Your eyewear and my eyewear,
Utilitarian and designed,
Are strewn across the bed
With their bare legs entwined.
You are not claw foot. Instead, you are modern, sloped, and as sweet as a bed, but I am
not foolish enough to claim that you embrace me, though you do embrace the water, and
the water takes my shape. Or do I take water’s form? This escape from my wife and kids,
from this whole damn life, is selfish. But I will not be contrite. Your Honor, I’m a
remorseless felon and solitude is my favorite weapon.
We are not drivers
As much as we are survivors
Of a dozen potential wrecks
For each mile that we travel.
To place so much trust in others
Is madness, but here we are,
Sisters and brothers, unsettled,
Distracted by our cells
Brief thoughts about Hell,
And the mad dog sun
Pulling its chain toward our eyes.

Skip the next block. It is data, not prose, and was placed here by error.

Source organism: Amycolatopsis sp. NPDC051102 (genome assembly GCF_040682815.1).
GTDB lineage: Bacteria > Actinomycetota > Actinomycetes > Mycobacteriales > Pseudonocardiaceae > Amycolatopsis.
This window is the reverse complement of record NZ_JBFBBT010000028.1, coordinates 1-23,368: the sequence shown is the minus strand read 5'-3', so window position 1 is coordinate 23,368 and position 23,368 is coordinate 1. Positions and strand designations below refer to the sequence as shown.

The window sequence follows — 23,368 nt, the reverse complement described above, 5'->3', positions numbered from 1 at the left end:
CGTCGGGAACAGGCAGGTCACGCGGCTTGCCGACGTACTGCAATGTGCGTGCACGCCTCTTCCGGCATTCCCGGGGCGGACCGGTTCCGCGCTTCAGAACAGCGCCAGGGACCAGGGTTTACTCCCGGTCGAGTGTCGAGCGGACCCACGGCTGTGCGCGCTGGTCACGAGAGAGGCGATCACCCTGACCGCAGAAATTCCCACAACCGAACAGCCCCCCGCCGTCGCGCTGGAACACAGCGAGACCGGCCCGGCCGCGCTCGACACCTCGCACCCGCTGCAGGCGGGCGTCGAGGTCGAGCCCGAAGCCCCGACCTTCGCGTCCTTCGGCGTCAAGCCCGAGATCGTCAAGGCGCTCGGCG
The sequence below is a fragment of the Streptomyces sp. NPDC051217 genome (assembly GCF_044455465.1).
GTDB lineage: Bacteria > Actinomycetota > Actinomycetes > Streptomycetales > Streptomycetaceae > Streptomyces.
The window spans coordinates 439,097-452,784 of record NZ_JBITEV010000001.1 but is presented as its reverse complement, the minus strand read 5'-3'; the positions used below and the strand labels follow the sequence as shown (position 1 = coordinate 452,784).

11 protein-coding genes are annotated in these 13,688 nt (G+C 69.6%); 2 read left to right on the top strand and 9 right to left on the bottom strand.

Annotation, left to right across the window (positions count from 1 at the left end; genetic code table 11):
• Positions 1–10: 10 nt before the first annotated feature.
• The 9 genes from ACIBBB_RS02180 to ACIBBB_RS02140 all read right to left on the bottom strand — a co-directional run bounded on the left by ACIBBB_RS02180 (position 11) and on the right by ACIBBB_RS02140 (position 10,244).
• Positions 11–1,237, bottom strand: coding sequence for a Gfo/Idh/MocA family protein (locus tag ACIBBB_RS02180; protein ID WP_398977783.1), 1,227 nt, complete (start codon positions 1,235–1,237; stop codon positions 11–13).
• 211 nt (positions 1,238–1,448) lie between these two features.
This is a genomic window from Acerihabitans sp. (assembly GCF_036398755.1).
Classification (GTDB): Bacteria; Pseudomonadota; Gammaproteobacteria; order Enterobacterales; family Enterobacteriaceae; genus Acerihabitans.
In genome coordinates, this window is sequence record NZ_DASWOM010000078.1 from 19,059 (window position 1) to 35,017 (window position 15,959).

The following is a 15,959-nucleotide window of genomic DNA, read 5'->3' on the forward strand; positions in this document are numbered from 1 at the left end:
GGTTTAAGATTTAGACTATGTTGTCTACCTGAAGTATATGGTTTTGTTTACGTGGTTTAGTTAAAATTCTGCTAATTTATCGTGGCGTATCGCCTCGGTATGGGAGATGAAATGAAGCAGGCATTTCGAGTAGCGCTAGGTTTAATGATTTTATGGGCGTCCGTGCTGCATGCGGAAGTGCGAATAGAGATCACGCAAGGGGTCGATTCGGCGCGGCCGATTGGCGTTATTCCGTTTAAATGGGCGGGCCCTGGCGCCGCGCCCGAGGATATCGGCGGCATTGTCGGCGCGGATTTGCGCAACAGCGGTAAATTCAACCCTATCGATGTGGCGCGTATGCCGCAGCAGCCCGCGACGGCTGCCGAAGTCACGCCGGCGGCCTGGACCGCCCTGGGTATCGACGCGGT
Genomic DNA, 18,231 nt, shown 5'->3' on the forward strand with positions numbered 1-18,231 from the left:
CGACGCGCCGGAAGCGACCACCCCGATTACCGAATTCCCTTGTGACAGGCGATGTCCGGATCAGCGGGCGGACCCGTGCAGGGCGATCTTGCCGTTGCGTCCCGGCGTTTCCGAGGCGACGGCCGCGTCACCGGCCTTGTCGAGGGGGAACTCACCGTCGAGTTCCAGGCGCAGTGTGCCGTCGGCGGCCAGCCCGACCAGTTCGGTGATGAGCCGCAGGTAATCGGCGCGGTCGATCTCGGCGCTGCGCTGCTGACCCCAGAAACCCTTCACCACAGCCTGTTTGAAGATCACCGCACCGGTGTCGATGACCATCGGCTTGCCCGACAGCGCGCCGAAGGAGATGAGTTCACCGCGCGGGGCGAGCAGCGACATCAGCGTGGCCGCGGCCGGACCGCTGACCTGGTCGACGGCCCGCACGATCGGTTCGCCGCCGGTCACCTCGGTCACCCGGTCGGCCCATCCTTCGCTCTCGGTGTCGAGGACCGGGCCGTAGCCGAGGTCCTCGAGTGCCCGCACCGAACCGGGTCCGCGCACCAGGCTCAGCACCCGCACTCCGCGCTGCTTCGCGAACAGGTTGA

We are one swerve from becoming tatter
To tatter, and metal to metal.
This commute is the only religion
Where sin and good
Works can be equally shattered.
Sherman Alexie‘s most recent book is Blasphemy: New and Selected Stories. He is the author of five other collections of poetry; his poems have appeared also in the Nation, Georgia Review, Poetry, The New Yorker, and elsewhere. He won the National Book Award for his YA novel, The Absolutely True Diary of a Part-Time Indian. Mr. Alexie teaches English and creative writing at College of the Holy Cross where he is the Barrett Professor of Creative Writing.